photography hunt

I’m finally getting a chance to truly indulge my interest in photography. A couple other people who work at GD (other divisions from mine, though) sent out an email looking for people interested in photography. I replied. Two weeks later, I found myself tromping through the Desert Botanical Gardens having a blast taking pictures with other photographers. Five rolls of film later (I swear I’m going to get a digital SLR here soon) and only a few hours, here are some of the first pictures I’ve gotten around to cropping and such. Enjoy.

slight change of plans

So there was a slight change of plans this weekend. Originally, we were going to wake up Saturday morning, be lazy for a bit, go run errands, and then go out to eat before heading to the Jimmy Eat World/ The Killers concert. Instead…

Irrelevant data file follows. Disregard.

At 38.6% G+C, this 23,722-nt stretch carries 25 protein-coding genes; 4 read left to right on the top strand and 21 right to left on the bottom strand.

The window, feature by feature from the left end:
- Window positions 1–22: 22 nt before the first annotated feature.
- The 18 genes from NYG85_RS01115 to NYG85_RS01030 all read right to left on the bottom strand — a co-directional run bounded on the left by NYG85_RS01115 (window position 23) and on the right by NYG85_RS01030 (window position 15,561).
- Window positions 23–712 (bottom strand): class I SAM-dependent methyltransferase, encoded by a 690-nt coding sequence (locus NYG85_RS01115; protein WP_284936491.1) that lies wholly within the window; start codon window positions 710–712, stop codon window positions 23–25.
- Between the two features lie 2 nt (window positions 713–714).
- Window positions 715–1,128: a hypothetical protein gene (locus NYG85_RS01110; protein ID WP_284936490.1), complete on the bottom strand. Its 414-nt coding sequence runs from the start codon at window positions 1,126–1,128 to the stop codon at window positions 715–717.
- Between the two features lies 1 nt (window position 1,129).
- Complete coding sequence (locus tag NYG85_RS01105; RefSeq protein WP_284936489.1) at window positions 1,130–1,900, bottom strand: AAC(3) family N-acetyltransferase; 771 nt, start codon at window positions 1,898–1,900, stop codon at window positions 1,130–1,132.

Saturday morning we woke up, fixed breakfast and curled up on the couch, as is our usual tradition, to read the newspaper and drink tea. While reading the newspaper, we remembered that we needed to check on how to get into this concert (it’s not really a limited seating area; it’s just beside the lake in Tempe). Sean scours the internet and can not find any explanation on how to get into the concert. Great. The only phone number we can find only gives us details about the golf tournament earlier in the day. We were prepared to go down to Tempe and hunt down more details, but wanted to establish a backup plan if that didn’t work. I present to you the backup plan…